What’s The UK Government’s Current Position On Cannabis? – October 2018

Current UK Position On Cannabis

Current UK Position On Cannabis

The UK government has maintained a hard line on the use of cannabis for several decades and under varying political parties.

Even though there are countless advisory bodies who make a strong case for decriminalisation, cannabis remains a Class B drug. In theory, even possessing a small amount clearly for just personal use can land anyone with up to 14 years imprisonment and an unlimited fine.

In reality, of course, such legislation is only used against those caught with enormous operations, and typically a considerable amount of assets that cannot be accounted for by conventional paper trails.

More often than not, someone caught with a few joints worth of marijuana will face a statutory fine (usually less than £100) unless they are a ‘repeat offender’. It’s not unheard of for more “open-minded” police officers to just issue a warning while they throw a stash down a drainpipe.

So this leaves the current UK governmental view on cannabis very tricky to ascertain.

There’s never been a wider body of people calling for a much more relaxed take, especially given the thousands of otherwise law-abiding citizens who take marijuana for therapeutic reasons.

Taxation Is Key

Cannabis Tax UK

Is the UK Treasury potentially missing out on billions?

A common argument made against tobacco and alcohol manufacturers is that they are overwhelmingly more dangerous drugs than marijuana. This is a documented fact, and one of the reasons why they are so heavily taxed.

Even the cost of a bottle of wine is accounted for by around a 57% tax excise – with tobacco being not far shy of 85%. All of that contributes a staggering amount of tax revenue, with booze raking in well over £10bn a year (2016-17 figures). In layperson’s terms, that’s just one year to pay for the nuclear deterrent outright!

If marijuana were taxed on similar levels, conservative estimates suggest it’d be worth between £1bn to £3.2bn per year in tax revenues. That needs a little adjusting because obviously, people would use less booze and cigarettes for recreational purposes.

Yet it would represent a huge boost to the public coffers on sales that are currently untaxed due to being restricted to the black market.

This has been the case for decades – so why hasn’t it been legalised?

Organised Crime

As much as we’d like to think how wonderful it would be if your local allotment had a friendly old fella cultivating beautiful organic marijuana, that’s simply not the case.

Cannabis Farm UK

Cannabis farms such as this one are being uncovered by British police on a weekly basis.

Organised crime plays a very large role in the underground marijuana market, and if there’s one absolute fact about drug dealers it’s that they are always looking to diversify.

A good proportion will also trade/import far more harmful drugs, as well as be expert money launderers.

Combine this with the shadier aspects of dealing in an illegal commodity, and this presents a very tricky problem.

Back in the early 2000’s, there was serious optimism that cannabis could be rescheduled or even decriminalised.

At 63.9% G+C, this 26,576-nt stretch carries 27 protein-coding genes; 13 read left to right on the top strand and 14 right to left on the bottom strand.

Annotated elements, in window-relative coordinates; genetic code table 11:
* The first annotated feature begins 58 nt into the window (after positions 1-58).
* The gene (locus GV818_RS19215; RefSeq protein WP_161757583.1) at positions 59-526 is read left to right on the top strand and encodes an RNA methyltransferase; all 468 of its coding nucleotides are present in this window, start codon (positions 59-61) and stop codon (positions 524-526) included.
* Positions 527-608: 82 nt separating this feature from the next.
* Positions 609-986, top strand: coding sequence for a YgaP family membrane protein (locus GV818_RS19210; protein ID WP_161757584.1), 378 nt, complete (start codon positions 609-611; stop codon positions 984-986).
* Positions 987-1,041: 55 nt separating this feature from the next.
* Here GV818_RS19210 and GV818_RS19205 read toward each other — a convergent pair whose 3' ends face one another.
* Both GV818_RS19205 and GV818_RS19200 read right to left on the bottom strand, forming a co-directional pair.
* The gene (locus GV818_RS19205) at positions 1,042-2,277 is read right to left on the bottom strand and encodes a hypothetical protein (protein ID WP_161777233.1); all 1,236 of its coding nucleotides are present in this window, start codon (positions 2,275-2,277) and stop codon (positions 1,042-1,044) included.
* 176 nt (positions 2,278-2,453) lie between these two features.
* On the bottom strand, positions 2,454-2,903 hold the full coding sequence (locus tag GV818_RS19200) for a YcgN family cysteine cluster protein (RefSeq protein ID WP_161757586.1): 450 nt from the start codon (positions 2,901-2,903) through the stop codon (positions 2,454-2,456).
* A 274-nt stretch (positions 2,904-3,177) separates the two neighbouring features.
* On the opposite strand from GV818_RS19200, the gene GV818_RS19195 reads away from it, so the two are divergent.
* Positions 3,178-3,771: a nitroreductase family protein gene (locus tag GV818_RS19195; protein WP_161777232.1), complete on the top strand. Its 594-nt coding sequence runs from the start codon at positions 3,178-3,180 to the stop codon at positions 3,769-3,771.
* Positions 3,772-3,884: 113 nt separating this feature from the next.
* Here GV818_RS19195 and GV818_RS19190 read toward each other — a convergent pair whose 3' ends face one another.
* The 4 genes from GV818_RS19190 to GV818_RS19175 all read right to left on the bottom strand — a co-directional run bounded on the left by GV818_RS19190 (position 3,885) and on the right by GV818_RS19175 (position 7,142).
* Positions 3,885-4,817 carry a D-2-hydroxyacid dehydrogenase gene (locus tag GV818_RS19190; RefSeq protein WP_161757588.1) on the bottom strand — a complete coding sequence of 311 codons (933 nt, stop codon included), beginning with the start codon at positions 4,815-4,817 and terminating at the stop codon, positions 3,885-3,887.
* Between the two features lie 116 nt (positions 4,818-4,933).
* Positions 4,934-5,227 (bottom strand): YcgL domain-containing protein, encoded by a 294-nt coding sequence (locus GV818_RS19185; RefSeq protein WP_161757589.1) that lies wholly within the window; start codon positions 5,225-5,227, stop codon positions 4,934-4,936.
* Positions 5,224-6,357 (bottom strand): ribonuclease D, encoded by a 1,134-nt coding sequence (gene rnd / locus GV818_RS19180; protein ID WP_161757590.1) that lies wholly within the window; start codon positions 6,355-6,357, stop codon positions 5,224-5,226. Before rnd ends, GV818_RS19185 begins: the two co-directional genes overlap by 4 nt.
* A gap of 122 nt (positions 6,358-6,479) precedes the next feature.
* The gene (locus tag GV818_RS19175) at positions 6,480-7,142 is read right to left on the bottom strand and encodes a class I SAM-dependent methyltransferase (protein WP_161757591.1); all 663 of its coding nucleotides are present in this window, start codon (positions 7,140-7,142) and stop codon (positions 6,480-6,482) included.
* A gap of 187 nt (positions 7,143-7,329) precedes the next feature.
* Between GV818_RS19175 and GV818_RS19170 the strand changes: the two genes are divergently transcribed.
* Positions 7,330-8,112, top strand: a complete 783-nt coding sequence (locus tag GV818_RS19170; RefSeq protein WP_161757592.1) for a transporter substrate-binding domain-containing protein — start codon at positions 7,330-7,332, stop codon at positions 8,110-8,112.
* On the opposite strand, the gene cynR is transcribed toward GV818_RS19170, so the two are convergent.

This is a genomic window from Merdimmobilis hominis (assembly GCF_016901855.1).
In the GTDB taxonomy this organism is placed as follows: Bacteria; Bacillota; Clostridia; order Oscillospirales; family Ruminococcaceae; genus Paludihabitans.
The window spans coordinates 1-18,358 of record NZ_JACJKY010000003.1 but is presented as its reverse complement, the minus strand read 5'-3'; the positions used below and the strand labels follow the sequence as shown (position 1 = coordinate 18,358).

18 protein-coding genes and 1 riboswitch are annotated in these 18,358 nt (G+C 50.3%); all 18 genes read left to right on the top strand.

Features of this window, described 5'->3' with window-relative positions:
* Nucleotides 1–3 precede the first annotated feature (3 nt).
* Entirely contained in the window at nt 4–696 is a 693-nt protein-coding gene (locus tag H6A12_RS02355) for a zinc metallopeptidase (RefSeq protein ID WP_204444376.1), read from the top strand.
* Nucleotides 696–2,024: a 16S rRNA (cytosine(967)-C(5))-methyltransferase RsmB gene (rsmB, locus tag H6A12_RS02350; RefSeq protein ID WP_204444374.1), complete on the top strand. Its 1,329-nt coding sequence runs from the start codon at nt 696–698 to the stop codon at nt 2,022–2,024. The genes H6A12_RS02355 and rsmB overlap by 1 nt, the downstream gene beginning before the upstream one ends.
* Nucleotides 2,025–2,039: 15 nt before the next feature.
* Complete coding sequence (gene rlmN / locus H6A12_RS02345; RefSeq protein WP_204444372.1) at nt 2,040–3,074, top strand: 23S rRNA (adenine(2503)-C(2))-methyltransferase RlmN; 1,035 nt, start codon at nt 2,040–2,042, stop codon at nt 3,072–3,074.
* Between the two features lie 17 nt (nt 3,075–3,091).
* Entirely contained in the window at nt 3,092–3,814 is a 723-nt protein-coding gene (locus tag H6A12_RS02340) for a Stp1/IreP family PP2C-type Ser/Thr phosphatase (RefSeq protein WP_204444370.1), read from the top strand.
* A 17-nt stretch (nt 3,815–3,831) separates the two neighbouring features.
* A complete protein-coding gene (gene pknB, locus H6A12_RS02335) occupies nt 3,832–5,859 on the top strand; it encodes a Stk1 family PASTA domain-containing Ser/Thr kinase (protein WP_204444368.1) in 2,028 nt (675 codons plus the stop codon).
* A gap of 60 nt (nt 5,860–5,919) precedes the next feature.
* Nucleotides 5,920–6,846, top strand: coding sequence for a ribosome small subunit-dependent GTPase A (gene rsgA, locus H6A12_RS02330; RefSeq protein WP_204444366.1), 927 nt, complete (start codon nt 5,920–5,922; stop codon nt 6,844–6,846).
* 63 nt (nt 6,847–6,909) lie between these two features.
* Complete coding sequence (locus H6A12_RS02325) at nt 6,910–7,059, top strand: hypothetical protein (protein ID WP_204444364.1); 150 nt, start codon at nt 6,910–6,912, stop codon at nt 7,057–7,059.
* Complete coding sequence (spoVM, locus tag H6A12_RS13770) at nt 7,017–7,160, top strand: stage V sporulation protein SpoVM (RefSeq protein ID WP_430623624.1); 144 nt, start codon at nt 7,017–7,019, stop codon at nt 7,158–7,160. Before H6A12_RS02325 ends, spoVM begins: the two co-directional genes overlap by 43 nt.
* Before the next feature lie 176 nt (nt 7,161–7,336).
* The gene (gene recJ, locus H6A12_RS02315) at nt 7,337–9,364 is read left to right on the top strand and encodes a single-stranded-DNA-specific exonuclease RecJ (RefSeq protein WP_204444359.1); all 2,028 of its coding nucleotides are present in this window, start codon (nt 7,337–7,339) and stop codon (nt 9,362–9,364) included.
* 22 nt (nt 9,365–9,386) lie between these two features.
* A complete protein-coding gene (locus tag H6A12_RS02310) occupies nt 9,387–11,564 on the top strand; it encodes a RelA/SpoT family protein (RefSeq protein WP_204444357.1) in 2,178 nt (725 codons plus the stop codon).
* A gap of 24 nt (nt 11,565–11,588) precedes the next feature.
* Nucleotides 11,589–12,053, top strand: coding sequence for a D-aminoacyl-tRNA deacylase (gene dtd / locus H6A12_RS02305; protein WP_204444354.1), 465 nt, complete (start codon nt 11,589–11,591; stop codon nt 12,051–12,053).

This led to a flurry of massive alcohol companies buying hundreds of defunct community cafes on the belief that it would happen, and the UK would have a Dutch-style approach to cannabis culture. One that they could invest in right away.

It never happened because while there are legal cannabis farms operating across Europe for medicinal purposes, there simply would be issues with supply and demand.

So who has enormous UK grow operations that could flood the UK market instantly? Organised crime, and there’s no chance that even the most progressive government could allow that to happen.

It would legitimise their wealth and basically say that it’s fine to break the laws of the land and profit.

Combine that with assuming existing growers/dealers would be happy to forgo a huge amount of taxation on their current income, and that’s why decriminalisation simply has not yet happened.

Are There Signs Of Progress?

Billy Caldwell

The Billy Caldwell case instigated a review into the medical use of cannabis.

Yes, there are!

Just this year (2018) the Home Office allocated funding to the biggest evaluation of the medical use of marijuana the UK has ever seen.

Supported by the All Party Parliamentary Group on Drug Policy Reform, their initial findings have already started to bear some fruit.

In a recent landmark case, an epileptic boy was finally allowed to be prescribed medicinal cannabis oil to help reduce his proneness to seizures.

Despite being initially refused by the medical authorities, it took the influence of the Home Secretary to over-rule the decision.

Whilst this does not set a formal legal precedent, it will most certainly be referred to for potentially tens of thousands of similar cases in the very near future. Recreational users may still be waiting a fair while though.

Besides there being some motions regarding the use of marijuana for medical purposes, don’t expect to see it stocked at Sainsbury’s any time soon.

On 11 October 2018, the Home Secretary Sajid Javid announced that doctors in England, Wales and Scotland will be able to prescribe cannabis-derived medicine from 1 November 2018. This announcement has been widely welcomed.